In November 2019, a small group of us from the West Coast of Canada had the privilege of visiting CCF Namibia. Our travel company, Royal Heights Travel, a small boutique family owned and operated firm in Victoria British Columbia had arranged the visit during our tour of Namibia.
I was particularly excited as I had visited CCF in 1997 as part of a travel programme operated by The University of Nottingham in the U.K. Since then, I had followed the work of CCF on-line and had continued to donate. I had even had the privilege of hearing Dr. Laurie Marker speak during her visit to West Vancouver some years ago. However, this was my first visit back in 22 years. Suffice to say that I was absolutely amazed at the changes. The development at CCF has been overwhelming. During our first visit I recall we ate our packed lunches under a tree and afterwards watched 3 cheetahs (including the much loved Chewbacca, very special to me as we shared the same birthday) chomp their donkey legs. This time we ate a tasty lunch of locally sourced foods in a beautiful cafe and were then escorted around the extensive property in a safari wagon by a very knowledgeable guide who informed us about the extensive research and vast education programmes both national and international which are carried out by CCF. We again had the opportunity to see several cheetahs eat (again donkey limbs sprinkled with a special nutritional supplement.) Our excellent guide informed us that the cheetahs really prefer the more expensive and difficult to access organ meat which they receive on a rotational basis. We visited (from behind a fence) the several resident cheetahs lazing in the tremendous Namibian heat and I can still remember their deeply powerful and beautiful eyes peacefully watching us. I will always recall the beautiful Alice (one of the resident cheetahs) following us with her gorgeous eyes as we drove away. We also saw the exercise area where the resident cheetahs run as they follow a mechanized lure, which simulates their hunting in the wild.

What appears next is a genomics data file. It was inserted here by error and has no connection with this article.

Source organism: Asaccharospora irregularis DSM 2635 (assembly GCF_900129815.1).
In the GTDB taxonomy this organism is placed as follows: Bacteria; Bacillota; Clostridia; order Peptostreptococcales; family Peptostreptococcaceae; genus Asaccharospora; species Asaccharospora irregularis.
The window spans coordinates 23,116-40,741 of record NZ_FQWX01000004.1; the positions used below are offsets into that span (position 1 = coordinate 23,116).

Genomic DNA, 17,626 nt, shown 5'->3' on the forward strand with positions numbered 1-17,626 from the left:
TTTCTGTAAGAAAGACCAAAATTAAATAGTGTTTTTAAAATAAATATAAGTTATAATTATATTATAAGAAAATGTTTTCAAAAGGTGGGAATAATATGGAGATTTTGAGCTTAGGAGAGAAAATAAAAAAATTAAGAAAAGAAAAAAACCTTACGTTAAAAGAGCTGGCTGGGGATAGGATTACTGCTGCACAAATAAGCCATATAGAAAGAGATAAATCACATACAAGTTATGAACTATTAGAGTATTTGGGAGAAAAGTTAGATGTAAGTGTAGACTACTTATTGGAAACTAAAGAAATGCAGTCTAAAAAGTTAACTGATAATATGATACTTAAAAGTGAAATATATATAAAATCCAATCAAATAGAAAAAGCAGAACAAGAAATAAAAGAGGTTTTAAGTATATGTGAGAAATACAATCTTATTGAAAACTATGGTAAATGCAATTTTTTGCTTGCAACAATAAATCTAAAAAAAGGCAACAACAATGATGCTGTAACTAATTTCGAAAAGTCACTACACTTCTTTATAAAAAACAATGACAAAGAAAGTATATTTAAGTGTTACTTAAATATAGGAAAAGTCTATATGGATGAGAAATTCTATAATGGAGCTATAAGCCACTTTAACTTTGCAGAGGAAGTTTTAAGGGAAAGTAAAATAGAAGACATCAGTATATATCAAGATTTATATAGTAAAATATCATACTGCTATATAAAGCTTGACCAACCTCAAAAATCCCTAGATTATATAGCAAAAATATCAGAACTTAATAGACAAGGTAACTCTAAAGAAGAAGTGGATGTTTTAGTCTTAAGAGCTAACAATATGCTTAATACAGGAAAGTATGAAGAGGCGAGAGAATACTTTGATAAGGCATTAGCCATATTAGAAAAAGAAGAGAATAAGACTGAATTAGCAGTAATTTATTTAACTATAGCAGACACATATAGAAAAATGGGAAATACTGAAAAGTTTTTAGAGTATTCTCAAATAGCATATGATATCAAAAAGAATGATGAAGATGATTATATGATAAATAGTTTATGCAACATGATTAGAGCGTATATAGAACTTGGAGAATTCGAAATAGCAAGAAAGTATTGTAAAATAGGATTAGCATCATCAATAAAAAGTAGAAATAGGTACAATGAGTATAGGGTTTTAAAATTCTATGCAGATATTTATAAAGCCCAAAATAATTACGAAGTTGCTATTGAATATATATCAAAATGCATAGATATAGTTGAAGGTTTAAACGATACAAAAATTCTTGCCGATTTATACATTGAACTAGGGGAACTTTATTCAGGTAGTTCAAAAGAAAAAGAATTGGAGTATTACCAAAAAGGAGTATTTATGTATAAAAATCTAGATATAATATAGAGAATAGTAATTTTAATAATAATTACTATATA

Our trip included a visit to the Dancing Goat Creamery where we saw some of the goats being bottle fed by the very caring staff and where we were given an explanation by our guide about how it operates. We also saw the Anatolian guarding dog programme and learned of its excellent success with the local farmers in keeping cheetahs safe from retaliatory killing. As a dog lover, I was particularly interested in this programme which stated in 2003. There is also a programme which recycles harvested thornbush into fire burning logs and which hopefully will prevent deforestation — a serious problem in Africa because of its negative impact on the environment.
Our trip ended with a visit to the information centre which includes comprehensive exhibitions outlining the work of CCF The Centre also emphasizes the importance of their genetic research and education programmes which will contribute to keeping these magnificent animals from extinction.
The highlight of our trip of course was meeting Dr. Marker in person and having our picture taken with her. We were deeply honoured to be able to tell her in person how moved we were by her wonderful work at CCF over the past nearly 40 years and how privileged we were to actually meet her. I know for myself that meeting her and hearing her tale about CCF’s work to rehabilitate 31 confiscated cheetahs to a safe house in Somaliland inspired me to continue my commitment to CCF.
This was a truly memorable visit and was the highlight of my visit to Namibia.